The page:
In 2022, markets will reassess China’s fundamentals. They will see a healthier-than-appreciated domestic economy that should stabilize. The government’s efforts to support the property market broadly with reserve requirement ratio cuts and other moves will help, while still allowing overextended firms like Evergrande to fail. Investors will see the big tech and tech-like firms integral to China’s domestic economic development are irrationally cheap. That is fuel for a new bull market — one that could run for years.
Beyond China, investors will see a global economy irregularly returning toward normalcy. While global growth will slow, it will still be healthy. That should boost demand for China’s already burgeoning exports and support profit growth everywhere.
For world stocks, politics present a stiff tailwind—but mostly late in 2022--U.S. President Joe Biden’s second year. Like Presidents’ first years, second years are down almost half history. But “up” years roar, averaging 21% in U.S. dollars. This bifurcated history makes forecasting second years risky — when you are wrong, you are quite wrong. Most western forecasters now predict stocks to be up a hair or flat. But stocks do what few fathom.
Covid, inflation, energy price fears and more eliminated early 2021’s excess optimism, extending the global bull market. GDP growth expectations have tumbled. Global stocks’ wall of worry is lofty, like China’s. In American politics, the second year highlight is legislative “midterm” elections in November. Political shrillness will run rampant ahead of them, further roiling investor sentiment and impairing stocks.
But that is normal. Stocks typically meander for much of U.S. presidents’ second years. Since 1925, U.S. stocks averaged sub-3% gains in U.S. dollars in the year’s first nine months. Only 57% of these stretches were positive.
Then things flip. Stocks rise in 83% of second-year fourth quarters, soaring as markets pre-price the midterms’ outcome — hardcore political gridlock. The president’s party almost always loses relative clout, becoming incapable of extreme legislation. Stocks love that.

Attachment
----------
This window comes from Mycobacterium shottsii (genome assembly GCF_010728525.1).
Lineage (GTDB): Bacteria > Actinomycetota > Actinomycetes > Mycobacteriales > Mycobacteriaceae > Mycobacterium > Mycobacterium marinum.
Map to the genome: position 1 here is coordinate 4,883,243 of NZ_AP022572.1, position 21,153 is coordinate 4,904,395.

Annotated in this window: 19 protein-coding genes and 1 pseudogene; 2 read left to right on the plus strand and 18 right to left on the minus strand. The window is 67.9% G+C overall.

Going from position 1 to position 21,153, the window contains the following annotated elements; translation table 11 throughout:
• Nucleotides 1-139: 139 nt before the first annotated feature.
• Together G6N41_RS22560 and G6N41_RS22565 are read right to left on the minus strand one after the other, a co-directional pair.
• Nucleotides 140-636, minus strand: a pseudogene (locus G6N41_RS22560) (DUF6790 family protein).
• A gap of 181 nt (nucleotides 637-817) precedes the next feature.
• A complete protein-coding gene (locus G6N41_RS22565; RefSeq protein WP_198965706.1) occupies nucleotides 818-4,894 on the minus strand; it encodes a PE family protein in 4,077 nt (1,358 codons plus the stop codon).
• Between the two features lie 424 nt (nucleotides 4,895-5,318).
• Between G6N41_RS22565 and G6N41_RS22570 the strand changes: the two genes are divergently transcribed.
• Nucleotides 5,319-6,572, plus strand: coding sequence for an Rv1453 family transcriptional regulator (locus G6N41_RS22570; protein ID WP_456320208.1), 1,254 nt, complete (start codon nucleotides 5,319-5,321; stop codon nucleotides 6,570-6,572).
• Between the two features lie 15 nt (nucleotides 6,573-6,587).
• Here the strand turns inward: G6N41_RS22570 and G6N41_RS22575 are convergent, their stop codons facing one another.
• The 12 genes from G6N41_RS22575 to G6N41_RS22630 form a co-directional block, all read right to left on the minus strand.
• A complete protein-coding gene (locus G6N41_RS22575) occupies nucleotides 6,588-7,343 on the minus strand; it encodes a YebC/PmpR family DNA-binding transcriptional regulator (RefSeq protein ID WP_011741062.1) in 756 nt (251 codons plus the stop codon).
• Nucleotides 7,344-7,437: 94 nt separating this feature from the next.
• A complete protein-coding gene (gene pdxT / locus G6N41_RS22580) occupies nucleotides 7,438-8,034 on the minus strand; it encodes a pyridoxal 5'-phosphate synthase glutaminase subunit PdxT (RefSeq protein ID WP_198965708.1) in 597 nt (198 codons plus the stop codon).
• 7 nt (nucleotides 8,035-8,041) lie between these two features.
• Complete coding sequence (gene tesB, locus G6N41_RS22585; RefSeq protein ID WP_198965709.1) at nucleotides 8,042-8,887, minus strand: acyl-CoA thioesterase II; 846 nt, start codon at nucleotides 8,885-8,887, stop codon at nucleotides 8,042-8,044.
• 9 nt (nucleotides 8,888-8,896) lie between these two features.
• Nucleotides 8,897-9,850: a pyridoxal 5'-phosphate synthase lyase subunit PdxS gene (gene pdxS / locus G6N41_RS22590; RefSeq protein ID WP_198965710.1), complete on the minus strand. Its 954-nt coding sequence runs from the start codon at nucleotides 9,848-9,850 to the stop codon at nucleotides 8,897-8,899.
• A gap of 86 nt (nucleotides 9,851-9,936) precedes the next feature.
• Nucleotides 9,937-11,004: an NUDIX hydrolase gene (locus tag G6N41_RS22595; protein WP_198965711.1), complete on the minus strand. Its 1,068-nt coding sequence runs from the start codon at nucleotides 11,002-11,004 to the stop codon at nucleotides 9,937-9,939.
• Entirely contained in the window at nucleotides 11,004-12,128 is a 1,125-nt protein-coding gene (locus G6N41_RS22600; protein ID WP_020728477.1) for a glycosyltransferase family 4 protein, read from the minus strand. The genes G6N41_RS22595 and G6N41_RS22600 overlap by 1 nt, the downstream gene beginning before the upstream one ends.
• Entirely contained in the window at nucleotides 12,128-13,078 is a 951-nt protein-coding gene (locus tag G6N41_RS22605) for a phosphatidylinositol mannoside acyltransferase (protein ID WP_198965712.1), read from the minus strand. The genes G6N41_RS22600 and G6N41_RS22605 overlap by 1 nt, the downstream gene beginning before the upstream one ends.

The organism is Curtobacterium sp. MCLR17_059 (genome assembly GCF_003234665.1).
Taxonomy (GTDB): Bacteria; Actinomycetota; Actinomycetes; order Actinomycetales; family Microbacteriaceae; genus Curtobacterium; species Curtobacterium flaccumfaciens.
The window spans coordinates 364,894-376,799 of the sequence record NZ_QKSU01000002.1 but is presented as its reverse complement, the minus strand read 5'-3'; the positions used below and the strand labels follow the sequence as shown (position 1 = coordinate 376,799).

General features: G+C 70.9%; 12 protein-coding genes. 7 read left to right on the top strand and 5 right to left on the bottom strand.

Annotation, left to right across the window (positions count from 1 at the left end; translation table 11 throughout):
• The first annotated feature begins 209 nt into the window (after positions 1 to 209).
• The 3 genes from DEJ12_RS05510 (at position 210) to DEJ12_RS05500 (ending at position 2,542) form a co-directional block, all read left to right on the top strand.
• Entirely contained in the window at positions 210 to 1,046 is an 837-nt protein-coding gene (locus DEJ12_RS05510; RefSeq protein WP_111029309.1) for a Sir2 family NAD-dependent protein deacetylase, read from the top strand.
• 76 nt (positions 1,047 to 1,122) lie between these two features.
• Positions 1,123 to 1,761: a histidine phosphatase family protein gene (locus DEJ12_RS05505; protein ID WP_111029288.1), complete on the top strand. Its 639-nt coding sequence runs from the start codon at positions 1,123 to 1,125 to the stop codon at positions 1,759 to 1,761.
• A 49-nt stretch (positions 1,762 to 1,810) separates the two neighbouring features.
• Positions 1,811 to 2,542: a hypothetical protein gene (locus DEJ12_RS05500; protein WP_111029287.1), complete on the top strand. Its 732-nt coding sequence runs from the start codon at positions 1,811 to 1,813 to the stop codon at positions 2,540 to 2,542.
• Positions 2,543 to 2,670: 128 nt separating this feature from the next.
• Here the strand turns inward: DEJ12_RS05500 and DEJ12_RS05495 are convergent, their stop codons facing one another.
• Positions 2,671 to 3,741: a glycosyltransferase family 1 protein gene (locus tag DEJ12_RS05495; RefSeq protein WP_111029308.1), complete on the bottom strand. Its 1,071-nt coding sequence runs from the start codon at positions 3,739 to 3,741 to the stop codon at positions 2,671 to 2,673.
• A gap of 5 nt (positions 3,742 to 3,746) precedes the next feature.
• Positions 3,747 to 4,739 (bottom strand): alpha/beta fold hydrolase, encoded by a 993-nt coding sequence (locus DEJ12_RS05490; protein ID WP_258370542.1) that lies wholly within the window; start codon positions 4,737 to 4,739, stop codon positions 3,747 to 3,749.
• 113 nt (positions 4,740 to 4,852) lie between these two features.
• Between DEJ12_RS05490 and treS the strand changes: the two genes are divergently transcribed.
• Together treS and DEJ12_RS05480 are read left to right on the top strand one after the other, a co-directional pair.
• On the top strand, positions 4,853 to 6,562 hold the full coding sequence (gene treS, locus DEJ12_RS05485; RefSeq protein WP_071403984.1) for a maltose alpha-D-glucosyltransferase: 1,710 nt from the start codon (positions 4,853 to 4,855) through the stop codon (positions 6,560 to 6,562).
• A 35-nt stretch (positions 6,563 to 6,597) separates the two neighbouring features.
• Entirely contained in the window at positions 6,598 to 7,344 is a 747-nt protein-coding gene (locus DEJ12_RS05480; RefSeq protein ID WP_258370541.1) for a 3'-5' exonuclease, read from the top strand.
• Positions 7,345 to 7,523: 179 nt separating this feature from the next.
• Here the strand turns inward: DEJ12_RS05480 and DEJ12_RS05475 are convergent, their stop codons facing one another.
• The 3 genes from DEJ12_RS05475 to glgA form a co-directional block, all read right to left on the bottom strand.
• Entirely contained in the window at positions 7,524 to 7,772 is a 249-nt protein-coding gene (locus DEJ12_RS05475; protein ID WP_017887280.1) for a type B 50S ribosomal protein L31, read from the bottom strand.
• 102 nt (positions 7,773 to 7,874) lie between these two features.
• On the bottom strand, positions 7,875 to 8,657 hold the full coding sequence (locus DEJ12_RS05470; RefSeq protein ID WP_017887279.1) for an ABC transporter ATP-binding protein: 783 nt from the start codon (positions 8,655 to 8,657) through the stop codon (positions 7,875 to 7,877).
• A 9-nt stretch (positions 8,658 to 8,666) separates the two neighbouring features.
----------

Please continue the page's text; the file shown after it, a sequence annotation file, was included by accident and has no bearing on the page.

Expect a supersized 2022 version. By autumn, today’s fears will have fizzled. Their remedies are in place now. Globally, inflation will ease as supply and labor constraints subside, so long and short-term interest rates should be benign. They may even decline.
As fears fade, U.S. election clarity should spark a giant late-year rally. Ideological and political confirmation bias causes everyone to disbelieve this ever happens, so it recurs regularly.
Democrats’ edge in Congress is near-zero now. Republicans should wrest significant full control in November, government quiet and political risk calmed. As that dawns on investors, stocks will pre-price gridlock in a booming double-digit finish, driving strong full-year 2022 returns.
This gridlock should have global stocks steamrolling ahead into a big 2023 — possibly even 2024. U.S. stocks have risen in 92% of presidents’ third years, with no negative years since 1939. (Even 1939 fell just -0.9%.) Fourth years? 83% are positive, with 11% average returns. Global gains should further fuel the new Chinese bull market, with the growth-oriented tech and tech-like firms hit hardest last year leading a spring-loaded bounce. China’s rebound should also ease global fears. In early 2023, the powerful realization years of bull market could remain likely spurs “don’t miss out” buying — creating a final, euphoric sprint into 2024.
Investment success relies on fathoming the unfathomable. In 2022, that means seeing Chinese stocks’ divergence from the world ends soon — and embracing China’s and the world’s lasting climb before others do.
Ken Fisher is the founder and executive chairman of Fisher Investments.
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Ken Fisher is the founder and executive chairman of Fisher Investments, a money management firm serving large institutions and high net worth individuals globally.